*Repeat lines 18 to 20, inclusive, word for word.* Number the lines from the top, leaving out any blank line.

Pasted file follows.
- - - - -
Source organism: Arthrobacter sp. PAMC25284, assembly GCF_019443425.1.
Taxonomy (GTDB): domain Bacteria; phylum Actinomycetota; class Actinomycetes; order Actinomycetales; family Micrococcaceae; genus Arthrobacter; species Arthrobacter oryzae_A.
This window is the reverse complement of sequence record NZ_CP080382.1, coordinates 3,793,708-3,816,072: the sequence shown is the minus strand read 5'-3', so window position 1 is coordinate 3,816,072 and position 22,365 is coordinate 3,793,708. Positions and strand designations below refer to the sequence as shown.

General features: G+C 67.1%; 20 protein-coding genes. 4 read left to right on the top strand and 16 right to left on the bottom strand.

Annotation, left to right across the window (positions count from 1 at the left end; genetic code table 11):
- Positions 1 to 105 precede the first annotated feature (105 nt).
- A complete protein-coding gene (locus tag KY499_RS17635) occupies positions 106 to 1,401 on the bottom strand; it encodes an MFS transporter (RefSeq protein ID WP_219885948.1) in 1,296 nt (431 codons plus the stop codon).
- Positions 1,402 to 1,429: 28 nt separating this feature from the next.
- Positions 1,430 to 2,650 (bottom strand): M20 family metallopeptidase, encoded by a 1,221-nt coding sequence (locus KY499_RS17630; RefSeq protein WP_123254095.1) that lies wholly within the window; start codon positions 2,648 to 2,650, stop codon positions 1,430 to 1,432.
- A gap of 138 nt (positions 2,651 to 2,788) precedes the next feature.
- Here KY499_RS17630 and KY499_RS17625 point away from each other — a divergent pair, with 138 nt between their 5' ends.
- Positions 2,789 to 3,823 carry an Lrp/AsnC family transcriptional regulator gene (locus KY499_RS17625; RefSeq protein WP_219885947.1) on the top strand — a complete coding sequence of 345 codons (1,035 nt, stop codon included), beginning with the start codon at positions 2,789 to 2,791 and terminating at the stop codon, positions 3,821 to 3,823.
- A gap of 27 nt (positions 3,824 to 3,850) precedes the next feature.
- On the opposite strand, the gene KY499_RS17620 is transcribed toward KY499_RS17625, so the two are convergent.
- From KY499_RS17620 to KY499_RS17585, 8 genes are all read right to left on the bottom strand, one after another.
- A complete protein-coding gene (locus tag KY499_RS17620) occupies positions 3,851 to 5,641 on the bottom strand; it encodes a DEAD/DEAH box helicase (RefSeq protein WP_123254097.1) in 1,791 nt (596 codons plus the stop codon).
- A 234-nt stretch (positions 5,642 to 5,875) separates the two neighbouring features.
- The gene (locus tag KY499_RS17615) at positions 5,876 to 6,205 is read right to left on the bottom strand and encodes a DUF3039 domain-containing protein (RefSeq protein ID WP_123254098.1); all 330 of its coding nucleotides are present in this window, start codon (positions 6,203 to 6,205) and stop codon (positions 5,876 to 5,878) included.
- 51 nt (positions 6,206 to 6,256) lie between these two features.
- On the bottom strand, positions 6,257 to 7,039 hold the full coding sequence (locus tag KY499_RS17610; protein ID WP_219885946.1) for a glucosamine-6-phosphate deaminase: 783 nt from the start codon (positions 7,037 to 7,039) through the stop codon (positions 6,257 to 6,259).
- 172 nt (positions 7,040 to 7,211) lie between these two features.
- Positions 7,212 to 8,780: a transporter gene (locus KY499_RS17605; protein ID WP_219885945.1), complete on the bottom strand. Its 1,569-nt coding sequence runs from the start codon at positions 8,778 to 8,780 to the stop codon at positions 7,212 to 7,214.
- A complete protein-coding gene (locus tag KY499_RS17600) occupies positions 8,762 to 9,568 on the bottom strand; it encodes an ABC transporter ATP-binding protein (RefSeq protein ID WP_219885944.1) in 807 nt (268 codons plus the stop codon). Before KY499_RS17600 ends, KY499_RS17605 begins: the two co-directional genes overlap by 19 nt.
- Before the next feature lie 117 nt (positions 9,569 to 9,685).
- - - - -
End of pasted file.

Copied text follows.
- The gene (locus tag KY499_RS17615) at positions 5,876 to 6,205 is read right to left on the bottom strand and encodes a DUF3039 domain-containing protein (RefSeq protein ID WP_123254098.1); all 330 of its coding nucleotides are present in this window, start codon (positions 6,203 to 6,205) and stop codon (positions 5,876 to 5,878) included.
- 51 nt (positions 6,206 to 6,256) lie between these two features.
- On the bottom strand, positions 6,257 to 7,039 hold the full coding sequence (locus tag KY499_RS17610; protein ID WP_219885946.1) for a glucosamine-6-phosphate deaminase: 783 nt from the start codon (positions 7,037 to 7,039) through the stop codon (positions 6,257 to 6,259).